Photos capturing the banal eccentricity of English life

Photos capturing the banal eccentricity of English life
Being British — Barry Lewis discusses his new book, which brings together some of the photographer’s more quietly powerful images from 1975 to 2005 to celebrate the richness of a shared culture.

Brought up in a predominantly white, working-class suburb in South London in the 1950s and ‘60s, photographer Barry Lewis says that it was only when he reached his mid-teens that he began to connect with the country’s rich cultural diversity through music and clubbing.

After receiving a scholarship to study under master photographer Bill Brandt at the Royal College of Art, Lewis learned how to create photo essays – a skill he brought to bear in the flourishing world of glossy magazine publishing.

Following his graduation from the RCA in 1976, Lewis secured a one-year contract shooting for Vogue.The art director, Terry Jones, liked my work, and, while understanding that I had no interest in fashion, encouraged me with portrait work. My first assignment was to photograph Andy Warhol!” Lewis joyously recalls. 

Two couples asleep in a car in a pub car park in the Peak District, Derbyshire, 1978

Young boy dives into the sea, Margate, 1982

Although the weekly wage was only £10, the strength of the Vogue name helped Lewis secure freelance commissions and commercial work. Over the next two decades, Lewis continued to shoot for UK magazines, piggybacking personal projects onto paid assignments.

With lockdown, I started looking back through my archive and was surprised by how prolific my coverage was, with often quietly powerful pictures missed in the rushed process to make great magazine sets dominated by the double-page spreads,” Lewis says. 

In a new book, Being British 1975-2005 (Café Royal Books), Lewis offers an evocative document of England in the late-twentieth century, which he sees as more plainly as “a portrait of the photographer: young male, white working class, lippy, opinionated… but, someone who enjoys the warmth of the British people”.

Day class in flower arranging, Sparsholt College Hampshire

Barry Lewis, Photographer, Blackpool Pleasure Beach 1989

Lewis began working in colour when it was still frowned upon by the art world. “There was a feeling at this time for most young aspiring photographers that colour photography was for family snaps and slick commercial work, while black and white was the way to go for us ‘serious artists!’” he says.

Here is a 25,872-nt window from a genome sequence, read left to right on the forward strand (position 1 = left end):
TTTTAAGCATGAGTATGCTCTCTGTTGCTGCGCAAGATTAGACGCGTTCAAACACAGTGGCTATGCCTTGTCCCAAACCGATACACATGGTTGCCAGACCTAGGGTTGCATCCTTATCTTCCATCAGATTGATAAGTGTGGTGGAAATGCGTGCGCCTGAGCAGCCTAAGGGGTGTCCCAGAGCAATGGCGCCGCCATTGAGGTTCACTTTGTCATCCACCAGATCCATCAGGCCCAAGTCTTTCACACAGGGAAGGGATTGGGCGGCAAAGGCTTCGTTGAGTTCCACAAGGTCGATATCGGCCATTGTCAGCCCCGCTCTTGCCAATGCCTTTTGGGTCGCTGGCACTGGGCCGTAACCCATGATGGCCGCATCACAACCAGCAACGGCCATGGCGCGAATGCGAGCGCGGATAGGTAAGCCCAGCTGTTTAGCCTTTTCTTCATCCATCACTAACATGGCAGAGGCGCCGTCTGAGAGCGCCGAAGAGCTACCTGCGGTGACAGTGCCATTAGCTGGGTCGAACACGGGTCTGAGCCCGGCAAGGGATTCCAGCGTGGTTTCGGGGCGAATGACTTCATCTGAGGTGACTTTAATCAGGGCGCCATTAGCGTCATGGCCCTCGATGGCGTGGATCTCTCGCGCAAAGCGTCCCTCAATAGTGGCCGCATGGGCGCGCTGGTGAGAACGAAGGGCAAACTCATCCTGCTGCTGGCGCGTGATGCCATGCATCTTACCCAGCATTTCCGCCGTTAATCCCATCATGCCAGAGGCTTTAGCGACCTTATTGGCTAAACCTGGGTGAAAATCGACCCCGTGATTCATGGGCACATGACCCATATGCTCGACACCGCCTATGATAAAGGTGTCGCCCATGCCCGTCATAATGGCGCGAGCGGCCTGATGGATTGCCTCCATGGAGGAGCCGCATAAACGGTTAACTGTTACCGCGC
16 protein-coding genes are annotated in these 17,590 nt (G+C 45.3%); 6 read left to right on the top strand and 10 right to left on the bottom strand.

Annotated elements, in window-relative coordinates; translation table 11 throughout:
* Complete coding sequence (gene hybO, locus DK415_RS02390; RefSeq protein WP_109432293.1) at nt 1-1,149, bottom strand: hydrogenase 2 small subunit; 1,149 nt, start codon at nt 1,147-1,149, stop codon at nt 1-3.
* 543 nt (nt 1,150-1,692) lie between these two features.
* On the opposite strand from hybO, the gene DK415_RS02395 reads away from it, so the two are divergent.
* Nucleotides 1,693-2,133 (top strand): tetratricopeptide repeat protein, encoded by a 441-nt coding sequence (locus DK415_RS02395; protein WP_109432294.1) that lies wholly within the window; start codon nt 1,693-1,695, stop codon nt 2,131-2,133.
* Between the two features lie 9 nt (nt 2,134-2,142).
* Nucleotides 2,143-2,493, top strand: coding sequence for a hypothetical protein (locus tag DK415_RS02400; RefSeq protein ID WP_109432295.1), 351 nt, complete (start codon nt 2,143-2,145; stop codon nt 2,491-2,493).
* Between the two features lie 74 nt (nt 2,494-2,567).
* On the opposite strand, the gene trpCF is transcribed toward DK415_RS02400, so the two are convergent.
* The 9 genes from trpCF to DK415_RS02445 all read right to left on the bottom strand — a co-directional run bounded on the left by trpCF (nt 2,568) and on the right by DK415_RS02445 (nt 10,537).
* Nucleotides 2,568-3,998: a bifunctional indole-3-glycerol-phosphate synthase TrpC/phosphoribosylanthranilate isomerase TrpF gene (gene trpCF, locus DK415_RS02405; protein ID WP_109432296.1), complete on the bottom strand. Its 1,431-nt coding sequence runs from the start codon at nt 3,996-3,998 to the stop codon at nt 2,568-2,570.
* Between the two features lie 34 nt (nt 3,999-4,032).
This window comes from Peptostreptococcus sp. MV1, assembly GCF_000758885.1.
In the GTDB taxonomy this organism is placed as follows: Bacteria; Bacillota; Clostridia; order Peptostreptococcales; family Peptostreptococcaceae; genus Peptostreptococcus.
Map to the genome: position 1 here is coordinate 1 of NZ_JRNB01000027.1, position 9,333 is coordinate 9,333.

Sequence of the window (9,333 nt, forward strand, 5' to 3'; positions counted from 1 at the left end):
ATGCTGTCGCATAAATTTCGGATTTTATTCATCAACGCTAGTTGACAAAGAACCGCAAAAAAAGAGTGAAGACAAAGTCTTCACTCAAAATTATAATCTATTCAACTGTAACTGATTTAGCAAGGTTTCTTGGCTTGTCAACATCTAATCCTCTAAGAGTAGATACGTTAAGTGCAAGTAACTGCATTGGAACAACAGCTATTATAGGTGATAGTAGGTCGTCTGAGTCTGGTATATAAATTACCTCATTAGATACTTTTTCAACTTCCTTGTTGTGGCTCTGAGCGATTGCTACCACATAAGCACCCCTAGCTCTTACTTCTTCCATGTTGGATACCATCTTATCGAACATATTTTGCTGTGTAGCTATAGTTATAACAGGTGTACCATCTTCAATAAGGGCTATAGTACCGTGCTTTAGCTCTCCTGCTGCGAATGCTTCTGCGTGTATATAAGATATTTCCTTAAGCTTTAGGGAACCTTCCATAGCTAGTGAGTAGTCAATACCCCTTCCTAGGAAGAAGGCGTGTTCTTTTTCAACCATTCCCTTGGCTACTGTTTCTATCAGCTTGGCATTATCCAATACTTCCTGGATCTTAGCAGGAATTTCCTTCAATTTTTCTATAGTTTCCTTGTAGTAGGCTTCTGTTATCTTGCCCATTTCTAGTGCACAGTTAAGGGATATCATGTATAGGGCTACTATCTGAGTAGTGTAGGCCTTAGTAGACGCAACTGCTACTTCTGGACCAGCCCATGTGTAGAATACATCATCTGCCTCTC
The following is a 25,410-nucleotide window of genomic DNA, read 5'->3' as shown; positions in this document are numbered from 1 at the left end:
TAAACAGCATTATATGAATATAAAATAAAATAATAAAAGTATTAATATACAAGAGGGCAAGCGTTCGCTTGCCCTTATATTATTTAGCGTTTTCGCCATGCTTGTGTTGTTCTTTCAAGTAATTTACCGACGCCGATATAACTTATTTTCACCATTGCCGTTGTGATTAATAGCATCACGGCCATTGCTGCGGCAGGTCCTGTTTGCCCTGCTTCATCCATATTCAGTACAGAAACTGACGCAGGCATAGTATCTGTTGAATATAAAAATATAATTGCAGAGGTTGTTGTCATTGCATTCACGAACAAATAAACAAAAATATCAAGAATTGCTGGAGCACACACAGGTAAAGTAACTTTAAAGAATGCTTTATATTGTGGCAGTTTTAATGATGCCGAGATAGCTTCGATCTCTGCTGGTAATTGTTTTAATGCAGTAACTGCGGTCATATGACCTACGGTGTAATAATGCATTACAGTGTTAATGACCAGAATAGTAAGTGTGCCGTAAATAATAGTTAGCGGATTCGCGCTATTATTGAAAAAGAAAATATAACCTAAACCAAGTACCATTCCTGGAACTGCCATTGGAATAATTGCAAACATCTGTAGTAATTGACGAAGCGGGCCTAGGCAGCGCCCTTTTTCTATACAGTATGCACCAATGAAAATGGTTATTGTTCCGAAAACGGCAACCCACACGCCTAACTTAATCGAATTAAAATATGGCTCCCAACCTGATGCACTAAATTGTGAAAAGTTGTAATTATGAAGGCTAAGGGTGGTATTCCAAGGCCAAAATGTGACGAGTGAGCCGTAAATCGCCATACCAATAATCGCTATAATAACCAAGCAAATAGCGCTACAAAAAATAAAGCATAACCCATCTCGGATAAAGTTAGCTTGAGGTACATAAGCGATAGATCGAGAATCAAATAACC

After discovering Radio Times magazine paid double for colour commissions, Lewis decided to make the switch. He remembers: “I was confronted for the first time by my lack of knowledge and how difficult it was to make a photo that corresponded to what you saw in your mind’s eye.”

But he kept on, encouraged by the thriving London photographic community centred around The Photographers’ Gallery, Half Moon Gallery, and Network Photographers. “The unifying power of these meetings and asking provocative questions about the politics of photographic practices cannot be understated. Many of the connections I made at that time changed my life. We were all broke but London was far cheaper then, and everyone gave their time and enthusiasm.”

With this book, Lewis reclaims the idea of “Being British” from what he describes as “a myopic myth of ‘hijacked and exploited by the Brexiteers that ignores the history of Empire and its consequences. It is a delicate time to be representing ‘Britishness’ in images but I try to hold on to the strengths and the richness of our shared culture.”

English breakfast at the Sidings hotel near York, a hotel established out of an old railway station

Financial workers singing “My Way” on a Karaoke night at the end of a day in Coates Wine Bar, City of London, 1990

Nextdoor neighbour of Tony Lambrianou, gangster and enforcer for the Kray brothers, outside her flat in London’s Elephant and Castle in 1983

Summer visitors competing in the plastic duck race, Hutton Le Hole, a picturesque village on the Yorkshire moors, England, UK

Being British 1975-2005 is out now on Café Royal Books.

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